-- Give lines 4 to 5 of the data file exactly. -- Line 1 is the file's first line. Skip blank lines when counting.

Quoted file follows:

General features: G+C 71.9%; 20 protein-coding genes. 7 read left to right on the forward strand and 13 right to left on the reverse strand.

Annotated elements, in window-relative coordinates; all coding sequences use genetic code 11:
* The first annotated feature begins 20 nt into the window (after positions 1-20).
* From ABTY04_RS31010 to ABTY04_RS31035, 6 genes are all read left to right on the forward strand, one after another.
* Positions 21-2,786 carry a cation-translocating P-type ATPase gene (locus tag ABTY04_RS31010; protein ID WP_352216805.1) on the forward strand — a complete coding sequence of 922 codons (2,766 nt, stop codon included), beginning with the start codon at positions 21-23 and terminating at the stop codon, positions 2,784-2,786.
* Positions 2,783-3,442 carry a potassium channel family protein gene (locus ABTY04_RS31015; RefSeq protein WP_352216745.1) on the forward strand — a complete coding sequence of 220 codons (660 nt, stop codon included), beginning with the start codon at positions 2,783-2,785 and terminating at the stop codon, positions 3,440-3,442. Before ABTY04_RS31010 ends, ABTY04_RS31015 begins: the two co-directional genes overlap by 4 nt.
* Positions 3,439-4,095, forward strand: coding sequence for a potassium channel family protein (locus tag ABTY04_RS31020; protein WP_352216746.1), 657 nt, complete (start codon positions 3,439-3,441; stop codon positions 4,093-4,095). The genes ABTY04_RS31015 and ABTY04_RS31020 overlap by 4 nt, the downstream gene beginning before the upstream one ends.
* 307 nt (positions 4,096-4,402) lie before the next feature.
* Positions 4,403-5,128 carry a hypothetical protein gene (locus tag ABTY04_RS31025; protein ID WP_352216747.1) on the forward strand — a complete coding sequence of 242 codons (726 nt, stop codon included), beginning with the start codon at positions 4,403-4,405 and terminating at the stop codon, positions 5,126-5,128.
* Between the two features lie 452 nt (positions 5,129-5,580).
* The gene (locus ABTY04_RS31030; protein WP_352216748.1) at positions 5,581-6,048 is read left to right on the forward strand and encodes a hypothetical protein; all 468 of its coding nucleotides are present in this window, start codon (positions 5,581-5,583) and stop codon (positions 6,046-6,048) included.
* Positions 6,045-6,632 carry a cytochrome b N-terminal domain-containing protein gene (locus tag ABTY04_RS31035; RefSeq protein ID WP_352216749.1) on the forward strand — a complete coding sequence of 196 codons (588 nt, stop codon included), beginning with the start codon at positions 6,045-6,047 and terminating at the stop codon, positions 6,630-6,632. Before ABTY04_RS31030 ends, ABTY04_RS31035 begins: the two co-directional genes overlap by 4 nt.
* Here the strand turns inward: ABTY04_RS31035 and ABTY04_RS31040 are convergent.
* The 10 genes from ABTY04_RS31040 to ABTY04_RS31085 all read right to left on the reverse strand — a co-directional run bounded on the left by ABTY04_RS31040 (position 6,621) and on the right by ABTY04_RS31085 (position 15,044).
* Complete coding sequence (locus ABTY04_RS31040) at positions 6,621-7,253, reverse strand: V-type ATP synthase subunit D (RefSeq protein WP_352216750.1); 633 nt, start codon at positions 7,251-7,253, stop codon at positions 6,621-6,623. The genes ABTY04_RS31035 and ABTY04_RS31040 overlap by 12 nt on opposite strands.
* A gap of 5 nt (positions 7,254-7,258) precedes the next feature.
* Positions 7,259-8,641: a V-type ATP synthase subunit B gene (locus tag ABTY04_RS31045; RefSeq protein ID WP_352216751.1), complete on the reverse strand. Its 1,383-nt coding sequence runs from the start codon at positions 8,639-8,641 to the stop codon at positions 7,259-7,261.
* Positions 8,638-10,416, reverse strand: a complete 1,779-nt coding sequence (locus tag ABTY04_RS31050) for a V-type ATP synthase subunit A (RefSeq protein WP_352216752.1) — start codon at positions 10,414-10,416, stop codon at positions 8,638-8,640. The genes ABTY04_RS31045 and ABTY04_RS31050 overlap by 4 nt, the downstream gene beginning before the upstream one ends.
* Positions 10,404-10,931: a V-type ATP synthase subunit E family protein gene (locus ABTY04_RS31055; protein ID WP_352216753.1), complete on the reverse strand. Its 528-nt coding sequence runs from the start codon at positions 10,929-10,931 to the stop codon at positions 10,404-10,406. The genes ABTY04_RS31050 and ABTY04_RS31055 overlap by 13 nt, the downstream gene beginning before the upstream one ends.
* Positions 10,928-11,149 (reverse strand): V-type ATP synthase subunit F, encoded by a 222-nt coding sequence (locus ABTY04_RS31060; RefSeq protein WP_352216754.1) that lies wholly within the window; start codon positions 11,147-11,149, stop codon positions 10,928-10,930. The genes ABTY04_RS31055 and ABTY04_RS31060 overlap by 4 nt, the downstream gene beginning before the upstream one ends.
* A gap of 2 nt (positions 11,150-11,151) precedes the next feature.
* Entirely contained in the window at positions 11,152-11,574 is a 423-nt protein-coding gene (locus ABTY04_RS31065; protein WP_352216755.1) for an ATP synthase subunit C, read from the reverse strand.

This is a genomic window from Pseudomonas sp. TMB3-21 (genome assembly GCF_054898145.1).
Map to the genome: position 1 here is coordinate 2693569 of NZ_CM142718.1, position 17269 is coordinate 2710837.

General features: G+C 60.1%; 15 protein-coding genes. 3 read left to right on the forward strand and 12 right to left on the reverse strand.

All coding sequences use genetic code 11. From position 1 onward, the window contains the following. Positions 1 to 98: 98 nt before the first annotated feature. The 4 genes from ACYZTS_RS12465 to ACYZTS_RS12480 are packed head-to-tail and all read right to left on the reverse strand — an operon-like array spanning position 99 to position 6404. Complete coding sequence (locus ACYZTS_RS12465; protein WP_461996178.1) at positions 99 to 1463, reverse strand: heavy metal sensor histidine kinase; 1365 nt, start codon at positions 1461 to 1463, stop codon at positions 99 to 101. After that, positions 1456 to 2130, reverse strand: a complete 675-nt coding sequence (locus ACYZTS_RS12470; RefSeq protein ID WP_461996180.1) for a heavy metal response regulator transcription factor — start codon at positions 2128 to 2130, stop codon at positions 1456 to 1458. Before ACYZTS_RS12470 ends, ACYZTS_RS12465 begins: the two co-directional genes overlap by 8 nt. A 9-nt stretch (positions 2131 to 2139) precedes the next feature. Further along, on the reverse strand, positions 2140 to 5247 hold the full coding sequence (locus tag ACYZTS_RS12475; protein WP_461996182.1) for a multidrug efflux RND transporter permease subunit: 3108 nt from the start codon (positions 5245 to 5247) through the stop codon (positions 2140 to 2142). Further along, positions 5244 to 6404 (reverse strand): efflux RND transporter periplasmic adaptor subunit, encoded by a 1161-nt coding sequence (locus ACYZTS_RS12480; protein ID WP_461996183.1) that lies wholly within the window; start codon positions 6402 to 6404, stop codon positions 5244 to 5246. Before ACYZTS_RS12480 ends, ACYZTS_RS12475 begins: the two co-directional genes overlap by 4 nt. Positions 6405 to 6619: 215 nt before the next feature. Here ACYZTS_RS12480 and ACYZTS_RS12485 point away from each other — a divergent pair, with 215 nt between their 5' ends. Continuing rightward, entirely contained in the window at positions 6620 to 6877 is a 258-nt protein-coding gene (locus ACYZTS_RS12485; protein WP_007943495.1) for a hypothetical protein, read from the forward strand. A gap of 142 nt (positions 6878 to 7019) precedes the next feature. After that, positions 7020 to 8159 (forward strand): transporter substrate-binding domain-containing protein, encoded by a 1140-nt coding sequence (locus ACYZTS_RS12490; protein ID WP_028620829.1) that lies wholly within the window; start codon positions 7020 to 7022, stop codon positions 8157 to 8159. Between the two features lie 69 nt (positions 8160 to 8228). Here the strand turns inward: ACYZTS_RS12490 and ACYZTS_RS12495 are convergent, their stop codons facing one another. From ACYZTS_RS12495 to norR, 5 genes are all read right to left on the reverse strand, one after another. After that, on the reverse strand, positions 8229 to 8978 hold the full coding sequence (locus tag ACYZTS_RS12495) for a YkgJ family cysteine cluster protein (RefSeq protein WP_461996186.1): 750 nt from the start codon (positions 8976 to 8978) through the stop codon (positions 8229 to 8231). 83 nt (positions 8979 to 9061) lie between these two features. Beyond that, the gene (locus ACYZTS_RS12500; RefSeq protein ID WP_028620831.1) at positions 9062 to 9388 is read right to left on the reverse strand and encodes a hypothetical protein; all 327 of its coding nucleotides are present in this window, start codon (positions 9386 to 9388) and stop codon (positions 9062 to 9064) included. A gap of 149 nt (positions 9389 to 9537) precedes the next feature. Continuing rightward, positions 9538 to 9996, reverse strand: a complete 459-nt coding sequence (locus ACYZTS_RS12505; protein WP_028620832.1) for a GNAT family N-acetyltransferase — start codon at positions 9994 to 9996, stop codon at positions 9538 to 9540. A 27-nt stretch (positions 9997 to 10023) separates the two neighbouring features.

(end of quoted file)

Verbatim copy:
* From ABTY04_RS31010 to ABTY04_RS31035, 6 genes are all read left to right on the forward strand, one after another.
* Positions 21-2,786 carry a cation-translocating P-type ATPase gene (locus tag ABTY04_RS31010; protein ID WP_352216805.1) on the forward strand — a complete coding sequence of 922 codons (2,766 nt, stop codon included), beginning with the start codon at positions 21-23 and terminating at the stop codon, positions 2,784-2,786.